Have Christians Been Misinterpreting This Scripture For Hundreds of Years?

I grew up singing the Ira Stamphill song “I’ve Got a Mansion Over the Hilltop.” Although it was originally written during the economic hardships of the Great Depression, it remained quite popular in rural Pentecostal congregations like the one I attended as a child.

The lyrics of the song proclaim that, in the midst of discomfort and duress, Jesus will one day come and take Christians off to heaven. Our earthly poverty will be supplanted with a heavenly abundance and joy. As believers dwell, eternally, in a mansion built by Jesus, there will no more lack or discouragement.

Many of the struggling families in my church took comfort in that song and truly longed for the day they could escape their earthly struggles. They didn’t feel like they had a great life in the dirt and mire of creation, so they longed to go to another place.

This beloved song was based on the King James rendering of John 14:2-3. The text reads as follows,

“In my Father’s house are many mansions: if it were not so, I would have told you. I go to prepare a place for you. And if I go and prepare a place for you, I will come again, and receive you unto myself; that where I am, there ye may be also.”

Over the years, many have read this passage with the understanding that Christianity’s goal is to evacuate “sinful creation” and dwell in the heavenly realms. That is certainly how Stamphill, along with families attending my church, read this passage.

Yet, is this what the Bible is truly declaring? Is Jesus really preparing “mansions” on the other side of glory for us to dwell in?

I could see where some would interpret John 14:2-3 this way, particularly when they’re struggling with the difficulties of life (or attached to the King James Version of the Bible). Nevertheless, a more thorough engagement with the text provides a starkly different understanding. In the literal rendering of the New American Standard, the following is declared:

“In My Father’s house are many dwelling places; if it were not so, I would have told you; for I go to prepare a place for you. If I go and prepare a place for you, I will come again and receive you to Myself, that where I am, there you may be also” (John 14:2-3).

Here we find no mention of “mansions” or “heaven.” The text is concerned with something else. Jesus reveals that, through His imminent death and resurrection, He’s instituting a “new tabernacle” or “place of dwelling” for His beloved followers.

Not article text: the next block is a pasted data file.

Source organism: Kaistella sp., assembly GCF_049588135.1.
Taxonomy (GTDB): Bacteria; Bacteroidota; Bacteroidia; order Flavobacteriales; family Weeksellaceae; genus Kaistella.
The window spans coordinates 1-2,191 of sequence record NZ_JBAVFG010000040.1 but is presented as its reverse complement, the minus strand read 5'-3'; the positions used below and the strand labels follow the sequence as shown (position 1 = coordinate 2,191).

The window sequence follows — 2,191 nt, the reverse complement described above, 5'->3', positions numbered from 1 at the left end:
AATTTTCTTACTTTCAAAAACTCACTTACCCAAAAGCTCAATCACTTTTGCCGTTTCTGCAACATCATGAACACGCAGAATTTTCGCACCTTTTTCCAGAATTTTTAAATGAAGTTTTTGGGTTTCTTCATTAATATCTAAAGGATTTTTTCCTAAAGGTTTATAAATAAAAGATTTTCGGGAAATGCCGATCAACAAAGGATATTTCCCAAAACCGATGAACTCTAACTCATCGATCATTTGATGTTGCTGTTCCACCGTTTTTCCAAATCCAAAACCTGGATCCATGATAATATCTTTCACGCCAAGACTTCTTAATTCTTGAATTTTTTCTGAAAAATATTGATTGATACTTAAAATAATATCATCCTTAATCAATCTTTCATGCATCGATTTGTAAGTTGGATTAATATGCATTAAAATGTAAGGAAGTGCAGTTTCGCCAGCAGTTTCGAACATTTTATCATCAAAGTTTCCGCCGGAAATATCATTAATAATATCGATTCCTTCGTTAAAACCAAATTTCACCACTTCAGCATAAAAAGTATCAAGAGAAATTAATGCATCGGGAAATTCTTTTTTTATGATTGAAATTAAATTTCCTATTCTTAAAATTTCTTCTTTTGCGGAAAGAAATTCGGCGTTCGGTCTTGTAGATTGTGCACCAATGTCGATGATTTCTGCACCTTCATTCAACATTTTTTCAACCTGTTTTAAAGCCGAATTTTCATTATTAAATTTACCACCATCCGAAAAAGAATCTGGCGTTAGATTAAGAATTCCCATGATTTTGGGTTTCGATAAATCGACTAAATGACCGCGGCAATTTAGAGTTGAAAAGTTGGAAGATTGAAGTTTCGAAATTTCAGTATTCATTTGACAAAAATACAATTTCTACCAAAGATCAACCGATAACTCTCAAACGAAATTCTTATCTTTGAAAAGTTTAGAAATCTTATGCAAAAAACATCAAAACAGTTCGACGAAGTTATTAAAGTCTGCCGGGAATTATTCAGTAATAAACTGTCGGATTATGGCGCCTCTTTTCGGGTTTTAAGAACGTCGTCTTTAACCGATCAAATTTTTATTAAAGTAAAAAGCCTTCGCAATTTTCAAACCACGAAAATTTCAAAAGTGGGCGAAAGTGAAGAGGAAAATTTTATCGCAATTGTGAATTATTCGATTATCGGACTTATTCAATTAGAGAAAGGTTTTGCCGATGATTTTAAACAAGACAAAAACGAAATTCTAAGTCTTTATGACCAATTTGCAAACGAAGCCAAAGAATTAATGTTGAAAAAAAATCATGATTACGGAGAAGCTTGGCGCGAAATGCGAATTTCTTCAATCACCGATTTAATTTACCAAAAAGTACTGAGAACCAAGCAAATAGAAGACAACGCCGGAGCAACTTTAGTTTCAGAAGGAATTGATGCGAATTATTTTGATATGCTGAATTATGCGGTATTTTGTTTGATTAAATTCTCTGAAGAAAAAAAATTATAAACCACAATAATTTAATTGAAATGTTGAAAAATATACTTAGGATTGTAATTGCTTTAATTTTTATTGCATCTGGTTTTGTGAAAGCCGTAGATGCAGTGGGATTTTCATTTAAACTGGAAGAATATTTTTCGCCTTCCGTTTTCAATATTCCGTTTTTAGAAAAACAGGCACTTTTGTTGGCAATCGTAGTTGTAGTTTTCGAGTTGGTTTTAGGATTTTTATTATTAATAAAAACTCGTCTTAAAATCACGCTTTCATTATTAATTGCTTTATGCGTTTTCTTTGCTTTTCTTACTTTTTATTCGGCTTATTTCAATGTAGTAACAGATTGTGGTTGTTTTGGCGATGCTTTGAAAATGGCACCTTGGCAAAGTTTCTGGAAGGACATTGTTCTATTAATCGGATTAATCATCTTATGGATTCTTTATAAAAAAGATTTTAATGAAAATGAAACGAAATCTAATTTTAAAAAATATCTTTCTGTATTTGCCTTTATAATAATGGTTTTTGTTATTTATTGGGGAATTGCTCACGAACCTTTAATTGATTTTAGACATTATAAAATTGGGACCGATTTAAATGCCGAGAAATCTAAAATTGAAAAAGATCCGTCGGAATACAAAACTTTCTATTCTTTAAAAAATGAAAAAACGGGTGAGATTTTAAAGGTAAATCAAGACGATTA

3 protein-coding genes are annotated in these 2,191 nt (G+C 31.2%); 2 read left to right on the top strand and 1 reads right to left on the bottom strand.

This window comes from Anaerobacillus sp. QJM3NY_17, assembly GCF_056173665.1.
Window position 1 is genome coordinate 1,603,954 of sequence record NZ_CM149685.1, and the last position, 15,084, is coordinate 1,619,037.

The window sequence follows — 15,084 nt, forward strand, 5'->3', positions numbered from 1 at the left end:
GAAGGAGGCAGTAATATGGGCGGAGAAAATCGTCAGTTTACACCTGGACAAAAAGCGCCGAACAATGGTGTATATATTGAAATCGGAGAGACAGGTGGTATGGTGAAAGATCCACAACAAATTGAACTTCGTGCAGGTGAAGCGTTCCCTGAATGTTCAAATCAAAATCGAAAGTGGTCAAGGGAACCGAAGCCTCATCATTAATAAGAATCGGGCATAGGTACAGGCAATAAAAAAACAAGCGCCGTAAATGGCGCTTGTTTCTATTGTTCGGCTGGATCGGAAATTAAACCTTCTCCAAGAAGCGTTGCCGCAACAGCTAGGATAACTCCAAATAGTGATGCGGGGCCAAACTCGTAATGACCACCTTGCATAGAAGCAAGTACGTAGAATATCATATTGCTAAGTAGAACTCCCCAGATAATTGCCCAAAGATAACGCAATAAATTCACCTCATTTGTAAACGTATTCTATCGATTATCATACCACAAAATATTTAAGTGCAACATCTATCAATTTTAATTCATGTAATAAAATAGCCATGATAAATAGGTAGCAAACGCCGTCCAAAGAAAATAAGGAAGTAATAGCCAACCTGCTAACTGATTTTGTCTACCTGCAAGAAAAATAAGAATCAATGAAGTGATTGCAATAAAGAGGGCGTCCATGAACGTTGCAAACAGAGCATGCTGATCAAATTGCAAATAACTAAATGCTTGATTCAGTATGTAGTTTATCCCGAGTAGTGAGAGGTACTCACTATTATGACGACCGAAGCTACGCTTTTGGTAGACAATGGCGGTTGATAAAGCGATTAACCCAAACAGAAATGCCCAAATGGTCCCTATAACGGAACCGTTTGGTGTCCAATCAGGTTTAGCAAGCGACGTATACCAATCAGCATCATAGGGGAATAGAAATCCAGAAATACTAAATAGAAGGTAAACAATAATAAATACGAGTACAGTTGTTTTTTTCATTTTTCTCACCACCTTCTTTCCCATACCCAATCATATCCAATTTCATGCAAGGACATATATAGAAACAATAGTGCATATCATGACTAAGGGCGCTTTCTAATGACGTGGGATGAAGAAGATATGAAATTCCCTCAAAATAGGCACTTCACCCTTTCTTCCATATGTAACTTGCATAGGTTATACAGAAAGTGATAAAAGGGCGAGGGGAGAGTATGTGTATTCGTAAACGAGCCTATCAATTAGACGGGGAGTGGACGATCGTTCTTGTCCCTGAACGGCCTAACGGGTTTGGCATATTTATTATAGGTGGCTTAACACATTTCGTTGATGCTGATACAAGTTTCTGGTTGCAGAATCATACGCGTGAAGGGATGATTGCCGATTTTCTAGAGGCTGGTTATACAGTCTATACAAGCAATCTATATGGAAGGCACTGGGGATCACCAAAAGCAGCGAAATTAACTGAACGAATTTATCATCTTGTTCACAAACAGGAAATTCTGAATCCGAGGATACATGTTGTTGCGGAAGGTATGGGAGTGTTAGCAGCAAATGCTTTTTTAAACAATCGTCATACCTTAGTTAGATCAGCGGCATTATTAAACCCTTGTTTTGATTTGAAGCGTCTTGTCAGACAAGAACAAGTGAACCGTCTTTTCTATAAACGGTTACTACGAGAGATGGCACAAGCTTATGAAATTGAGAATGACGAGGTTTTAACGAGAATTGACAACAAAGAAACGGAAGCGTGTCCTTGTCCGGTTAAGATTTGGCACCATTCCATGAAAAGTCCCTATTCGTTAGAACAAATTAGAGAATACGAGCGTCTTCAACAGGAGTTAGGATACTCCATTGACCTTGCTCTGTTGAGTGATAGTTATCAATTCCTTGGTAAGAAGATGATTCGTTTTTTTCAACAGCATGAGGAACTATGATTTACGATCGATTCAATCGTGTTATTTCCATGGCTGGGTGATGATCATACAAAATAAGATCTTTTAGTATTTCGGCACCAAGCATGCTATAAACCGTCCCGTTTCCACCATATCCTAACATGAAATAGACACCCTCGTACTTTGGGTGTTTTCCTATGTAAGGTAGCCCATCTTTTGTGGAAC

In the broader context of John 14-16, Jesus declares what will soon transpire on Calvary. He wants His followers to understand that—through the Spirit—He has been in union with the Father (“dwelling” with Him). As He’s leaving, it is important to clarify that they will also be able to make their “abode” with God. Jesus affirms,

“If anyone loves Me, he will keep My word; and My Father will love him, and We will come to him and make Our abode with him'” (John 14:23).

It’s interesting, but the word for “abode” in verse 23 is the same word used for “mansion” (KJV) or “dwelling place” (NASB) in verse 2. They are actually talking about the same reality.

When Jesus declares that He is “going to prepare a place,” He isn’t talking about heaven or some kind of rapture scenario. Rather, He is talking about a “union” that sincere believers can experience with the Father, Son and Holy Spirit. He’s talking about an active connection that will be available through the precious work of the cross and the outpouring of the Holy Spirit.

Rather than going away to enjoy this intimacy, He is telling us that genuine believers can actively abide with the Father here on earth. Jesus has made that available through His sacrificial act and the subsequent gift of the Holy Spirit. His “going” to the cross unlocked amazing realities for those who are faithful.

Many of the individuals I grew up with could never understand this, but we’re able to have a “dwelling place” with Jesus right now, in the midst of our imperfect lives. In spite of our strained relationships and limited resources, we can still know what it means to truly have an “abode” with the Lord.

Stamphill was mistaken: You don’t have to go “over the hilltop” to have a dwelling place with the Father. The opportunity to “abide” isn’t rooted in your location but in whether you have a genuine love for God. Though well-meaning, popular religion doesn’t seem to understand that Jesus has truly prepared a place for you, right here on earth.

J.D. King, director of the World Revival Network and co-pastor at World Revival Church, is writing Regeneration: Healing in the History of Christianity. King is a sought-after speaker, writer and author.